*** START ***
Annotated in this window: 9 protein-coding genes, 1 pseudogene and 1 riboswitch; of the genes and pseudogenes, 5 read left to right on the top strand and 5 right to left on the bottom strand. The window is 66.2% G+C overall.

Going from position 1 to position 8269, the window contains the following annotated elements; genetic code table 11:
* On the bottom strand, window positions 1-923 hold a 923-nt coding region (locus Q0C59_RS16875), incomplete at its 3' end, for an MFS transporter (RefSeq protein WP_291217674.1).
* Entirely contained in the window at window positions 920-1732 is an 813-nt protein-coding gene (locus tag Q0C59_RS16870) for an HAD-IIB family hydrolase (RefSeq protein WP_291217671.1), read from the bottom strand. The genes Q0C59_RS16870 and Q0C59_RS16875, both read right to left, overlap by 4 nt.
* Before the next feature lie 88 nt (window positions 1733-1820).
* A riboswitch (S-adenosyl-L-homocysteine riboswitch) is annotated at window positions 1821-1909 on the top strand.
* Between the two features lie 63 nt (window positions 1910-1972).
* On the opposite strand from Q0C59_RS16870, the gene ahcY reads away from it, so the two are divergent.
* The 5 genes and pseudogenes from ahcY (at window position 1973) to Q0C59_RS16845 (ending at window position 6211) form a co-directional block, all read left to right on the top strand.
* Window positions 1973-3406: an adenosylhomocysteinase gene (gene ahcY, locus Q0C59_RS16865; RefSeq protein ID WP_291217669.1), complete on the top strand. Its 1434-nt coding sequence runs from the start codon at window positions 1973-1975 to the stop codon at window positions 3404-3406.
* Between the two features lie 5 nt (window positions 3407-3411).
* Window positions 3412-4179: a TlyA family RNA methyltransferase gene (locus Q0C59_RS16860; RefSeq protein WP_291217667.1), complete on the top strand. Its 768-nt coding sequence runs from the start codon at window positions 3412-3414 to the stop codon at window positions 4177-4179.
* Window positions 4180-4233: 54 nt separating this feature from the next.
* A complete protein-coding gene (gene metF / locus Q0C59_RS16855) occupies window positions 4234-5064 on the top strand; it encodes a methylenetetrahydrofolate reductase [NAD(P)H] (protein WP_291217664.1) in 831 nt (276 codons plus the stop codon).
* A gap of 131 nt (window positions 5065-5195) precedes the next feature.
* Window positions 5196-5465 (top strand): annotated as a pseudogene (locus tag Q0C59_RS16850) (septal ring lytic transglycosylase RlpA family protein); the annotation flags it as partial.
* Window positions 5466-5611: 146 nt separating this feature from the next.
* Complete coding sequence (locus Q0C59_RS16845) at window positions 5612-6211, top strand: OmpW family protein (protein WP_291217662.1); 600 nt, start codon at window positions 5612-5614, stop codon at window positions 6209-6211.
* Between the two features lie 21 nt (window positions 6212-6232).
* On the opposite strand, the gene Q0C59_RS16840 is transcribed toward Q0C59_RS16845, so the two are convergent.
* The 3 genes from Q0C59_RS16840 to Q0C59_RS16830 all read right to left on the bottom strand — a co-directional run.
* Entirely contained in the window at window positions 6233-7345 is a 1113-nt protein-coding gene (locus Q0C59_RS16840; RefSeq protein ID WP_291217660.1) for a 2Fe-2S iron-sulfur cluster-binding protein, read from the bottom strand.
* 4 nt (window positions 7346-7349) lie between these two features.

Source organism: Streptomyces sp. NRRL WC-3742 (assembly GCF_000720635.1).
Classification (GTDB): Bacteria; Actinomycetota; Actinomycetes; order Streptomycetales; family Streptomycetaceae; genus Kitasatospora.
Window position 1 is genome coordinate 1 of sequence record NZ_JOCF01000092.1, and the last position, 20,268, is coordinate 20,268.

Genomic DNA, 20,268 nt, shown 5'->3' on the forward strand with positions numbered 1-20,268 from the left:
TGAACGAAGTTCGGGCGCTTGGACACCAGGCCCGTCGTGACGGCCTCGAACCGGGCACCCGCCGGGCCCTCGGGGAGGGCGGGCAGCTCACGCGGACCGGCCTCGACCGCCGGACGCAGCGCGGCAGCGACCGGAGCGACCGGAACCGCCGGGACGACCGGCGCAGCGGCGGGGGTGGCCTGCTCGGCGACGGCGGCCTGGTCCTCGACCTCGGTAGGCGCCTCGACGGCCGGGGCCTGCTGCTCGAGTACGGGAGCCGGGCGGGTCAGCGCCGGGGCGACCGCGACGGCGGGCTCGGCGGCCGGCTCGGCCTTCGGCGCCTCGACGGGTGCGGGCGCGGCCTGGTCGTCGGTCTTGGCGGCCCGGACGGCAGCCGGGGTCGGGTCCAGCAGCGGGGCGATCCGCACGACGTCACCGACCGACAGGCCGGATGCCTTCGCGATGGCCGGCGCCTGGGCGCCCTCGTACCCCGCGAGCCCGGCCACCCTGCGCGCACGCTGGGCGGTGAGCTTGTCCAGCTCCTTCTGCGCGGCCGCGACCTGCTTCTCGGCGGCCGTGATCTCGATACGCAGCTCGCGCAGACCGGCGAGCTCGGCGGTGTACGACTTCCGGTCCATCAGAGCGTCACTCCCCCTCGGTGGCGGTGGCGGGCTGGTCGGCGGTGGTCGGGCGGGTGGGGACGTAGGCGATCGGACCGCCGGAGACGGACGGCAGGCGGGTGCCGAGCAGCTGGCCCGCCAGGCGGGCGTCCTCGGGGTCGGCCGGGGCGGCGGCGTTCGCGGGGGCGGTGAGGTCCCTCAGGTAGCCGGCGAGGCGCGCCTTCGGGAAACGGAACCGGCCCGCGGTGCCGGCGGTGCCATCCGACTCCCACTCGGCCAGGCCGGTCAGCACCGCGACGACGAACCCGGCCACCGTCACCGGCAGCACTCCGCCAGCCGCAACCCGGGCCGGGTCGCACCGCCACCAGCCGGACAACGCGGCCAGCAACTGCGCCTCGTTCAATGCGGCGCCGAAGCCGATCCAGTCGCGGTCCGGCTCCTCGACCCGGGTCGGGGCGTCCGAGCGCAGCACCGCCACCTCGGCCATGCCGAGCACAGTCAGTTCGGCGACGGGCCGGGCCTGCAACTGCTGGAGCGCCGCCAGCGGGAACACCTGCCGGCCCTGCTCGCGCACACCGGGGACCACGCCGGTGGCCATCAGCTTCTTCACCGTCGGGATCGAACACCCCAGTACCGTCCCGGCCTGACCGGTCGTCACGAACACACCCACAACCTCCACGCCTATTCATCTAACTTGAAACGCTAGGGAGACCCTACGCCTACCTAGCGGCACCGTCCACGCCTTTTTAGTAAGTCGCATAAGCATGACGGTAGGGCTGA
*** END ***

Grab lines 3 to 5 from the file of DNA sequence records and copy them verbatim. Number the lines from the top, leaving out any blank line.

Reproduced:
* On the bottom strand, window positions 1-923 hold a 923-nt coding region (locus Q0C59_RS16875), incomplete at its 3' end, for an MFS transporter (RefSeq protein WP_291217674.1).
* Entirely contained in the window at window positions 920-1732 is an 813-nt protein-coding gene (locus tag Q0C59_RS16870) for an HAD-IIB family hydrolase (RefSeq protein WP_291217671.1), read from the bottom strand. The genes Q0C59_RS16870 and Q0C59_RS16875, both read right to left, overlap by 4 nt.
* Before the next feature lie 88 nt (window positions 1733-1820).